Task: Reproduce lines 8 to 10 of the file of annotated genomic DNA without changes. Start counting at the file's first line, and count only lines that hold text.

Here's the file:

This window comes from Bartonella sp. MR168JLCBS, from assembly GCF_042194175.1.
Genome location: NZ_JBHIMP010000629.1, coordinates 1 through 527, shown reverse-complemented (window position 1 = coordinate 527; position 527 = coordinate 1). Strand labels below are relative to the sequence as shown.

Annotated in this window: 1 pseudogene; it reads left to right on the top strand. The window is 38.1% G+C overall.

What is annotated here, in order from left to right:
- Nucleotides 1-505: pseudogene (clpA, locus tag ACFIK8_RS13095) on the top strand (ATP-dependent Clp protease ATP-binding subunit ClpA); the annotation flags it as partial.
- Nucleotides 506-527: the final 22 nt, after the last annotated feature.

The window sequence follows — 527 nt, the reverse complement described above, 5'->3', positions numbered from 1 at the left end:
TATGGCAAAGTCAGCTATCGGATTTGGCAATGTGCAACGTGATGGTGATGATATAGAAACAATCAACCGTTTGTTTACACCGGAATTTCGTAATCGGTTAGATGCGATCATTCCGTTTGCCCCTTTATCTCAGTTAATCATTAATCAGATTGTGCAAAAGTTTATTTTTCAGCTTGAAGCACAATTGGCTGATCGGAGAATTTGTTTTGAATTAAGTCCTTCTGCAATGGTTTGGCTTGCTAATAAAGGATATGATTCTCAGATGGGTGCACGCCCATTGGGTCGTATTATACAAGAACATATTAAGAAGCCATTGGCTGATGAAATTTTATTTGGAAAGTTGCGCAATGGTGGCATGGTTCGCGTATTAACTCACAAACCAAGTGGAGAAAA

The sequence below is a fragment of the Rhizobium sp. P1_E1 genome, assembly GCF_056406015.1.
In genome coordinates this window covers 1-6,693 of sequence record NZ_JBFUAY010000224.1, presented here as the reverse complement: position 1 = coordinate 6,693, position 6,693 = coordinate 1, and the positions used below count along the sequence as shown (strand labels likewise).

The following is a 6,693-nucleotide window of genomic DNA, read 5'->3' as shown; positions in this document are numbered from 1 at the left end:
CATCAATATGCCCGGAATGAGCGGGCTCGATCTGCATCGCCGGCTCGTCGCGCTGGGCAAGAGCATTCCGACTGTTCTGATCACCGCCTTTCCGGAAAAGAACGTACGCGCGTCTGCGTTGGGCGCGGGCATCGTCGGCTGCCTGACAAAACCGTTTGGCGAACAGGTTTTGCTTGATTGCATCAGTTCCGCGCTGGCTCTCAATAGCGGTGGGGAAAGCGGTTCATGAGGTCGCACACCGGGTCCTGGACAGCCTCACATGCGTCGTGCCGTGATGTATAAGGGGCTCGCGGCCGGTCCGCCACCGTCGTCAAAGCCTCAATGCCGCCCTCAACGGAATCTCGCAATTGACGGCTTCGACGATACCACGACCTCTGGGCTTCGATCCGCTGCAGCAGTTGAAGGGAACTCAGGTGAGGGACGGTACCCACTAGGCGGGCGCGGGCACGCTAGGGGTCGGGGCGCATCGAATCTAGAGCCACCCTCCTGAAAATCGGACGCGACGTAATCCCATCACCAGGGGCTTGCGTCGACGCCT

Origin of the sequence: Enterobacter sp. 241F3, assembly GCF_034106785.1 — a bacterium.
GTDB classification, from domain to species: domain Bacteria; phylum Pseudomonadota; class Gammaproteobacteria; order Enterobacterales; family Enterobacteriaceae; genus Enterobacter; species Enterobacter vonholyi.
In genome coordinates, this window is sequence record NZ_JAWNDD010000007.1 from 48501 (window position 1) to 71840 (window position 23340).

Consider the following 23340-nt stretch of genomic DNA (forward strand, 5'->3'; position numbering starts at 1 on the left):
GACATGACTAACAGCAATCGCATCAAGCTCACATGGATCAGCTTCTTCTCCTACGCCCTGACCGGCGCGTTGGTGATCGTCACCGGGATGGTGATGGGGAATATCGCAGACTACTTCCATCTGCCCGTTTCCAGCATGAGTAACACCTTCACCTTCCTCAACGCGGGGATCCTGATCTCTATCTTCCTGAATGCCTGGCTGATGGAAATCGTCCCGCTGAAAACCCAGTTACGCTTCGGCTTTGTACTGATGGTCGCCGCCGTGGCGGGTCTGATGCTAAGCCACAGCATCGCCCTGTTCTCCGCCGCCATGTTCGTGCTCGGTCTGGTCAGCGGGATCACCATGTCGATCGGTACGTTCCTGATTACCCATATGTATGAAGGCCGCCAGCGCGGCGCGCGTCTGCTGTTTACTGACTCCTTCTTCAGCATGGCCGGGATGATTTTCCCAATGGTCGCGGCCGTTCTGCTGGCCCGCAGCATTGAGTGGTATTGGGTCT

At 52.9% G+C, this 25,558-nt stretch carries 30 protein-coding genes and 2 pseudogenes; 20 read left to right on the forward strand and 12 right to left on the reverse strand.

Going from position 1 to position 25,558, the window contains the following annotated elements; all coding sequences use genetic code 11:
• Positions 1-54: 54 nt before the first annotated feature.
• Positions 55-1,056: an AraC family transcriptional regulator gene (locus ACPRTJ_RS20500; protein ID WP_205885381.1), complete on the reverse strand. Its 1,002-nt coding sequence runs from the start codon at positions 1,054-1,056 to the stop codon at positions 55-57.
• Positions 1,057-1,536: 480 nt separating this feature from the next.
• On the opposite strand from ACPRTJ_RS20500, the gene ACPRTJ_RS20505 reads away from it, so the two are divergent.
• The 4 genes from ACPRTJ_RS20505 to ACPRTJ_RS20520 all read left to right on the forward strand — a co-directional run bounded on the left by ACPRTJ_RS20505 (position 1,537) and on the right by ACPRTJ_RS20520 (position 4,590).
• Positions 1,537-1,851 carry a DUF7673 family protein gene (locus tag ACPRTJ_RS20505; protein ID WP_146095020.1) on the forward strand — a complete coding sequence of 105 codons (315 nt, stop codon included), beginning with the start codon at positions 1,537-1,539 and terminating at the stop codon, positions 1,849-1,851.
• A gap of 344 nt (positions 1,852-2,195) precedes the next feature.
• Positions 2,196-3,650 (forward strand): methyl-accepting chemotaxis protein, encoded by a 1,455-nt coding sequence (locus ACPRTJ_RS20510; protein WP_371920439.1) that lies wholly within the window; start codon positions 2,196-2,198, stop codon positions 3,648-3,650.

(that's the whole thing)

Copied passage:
TATGGCAAAGTCAGCTATCGGATTTGGCAATGTGCAACGTGATGGTGATGATATAGAAACAATCAACCGTTTGTTTACACCGGAATTTCGTAATCGGTTAGATGCGATCATTCCGTTTGCCCCTTTATCTCAGTTAATCATTAATCAGATTGTGCAAAAGTTTATTTTTCAGCTTGAAGCACAATTGGCTGATCGGAGAATTTGTTTTGAATTAAGTCCTTCTGCAATGGTTTGGCTTGCTAATAAAGGATATGATTCTCAGATGGGTGCACGCCCATTGGGTCGTATTATACAAGAACATATTAAGAAGCCATTGGCTGATGAAATTTTATTTGGAAAGTTGCGCAATGGTGGCATGGTTCGCGTATTAACTCACAAACCAAGTGGAGAAAA

The sequence below is a fragment of the Rhizobium sp. P1_E1 genome, assembly GCF_056406015.1.
In genome coordinates this window covers 1-6,693 of sequence record NZ_JBFUAY010000224.1, presented here as the reverse complement: position 1 = coordinate 6,693, position 6,693 = coordinate 1, and the positions used below count along the sequence as shown (strand labels likewise).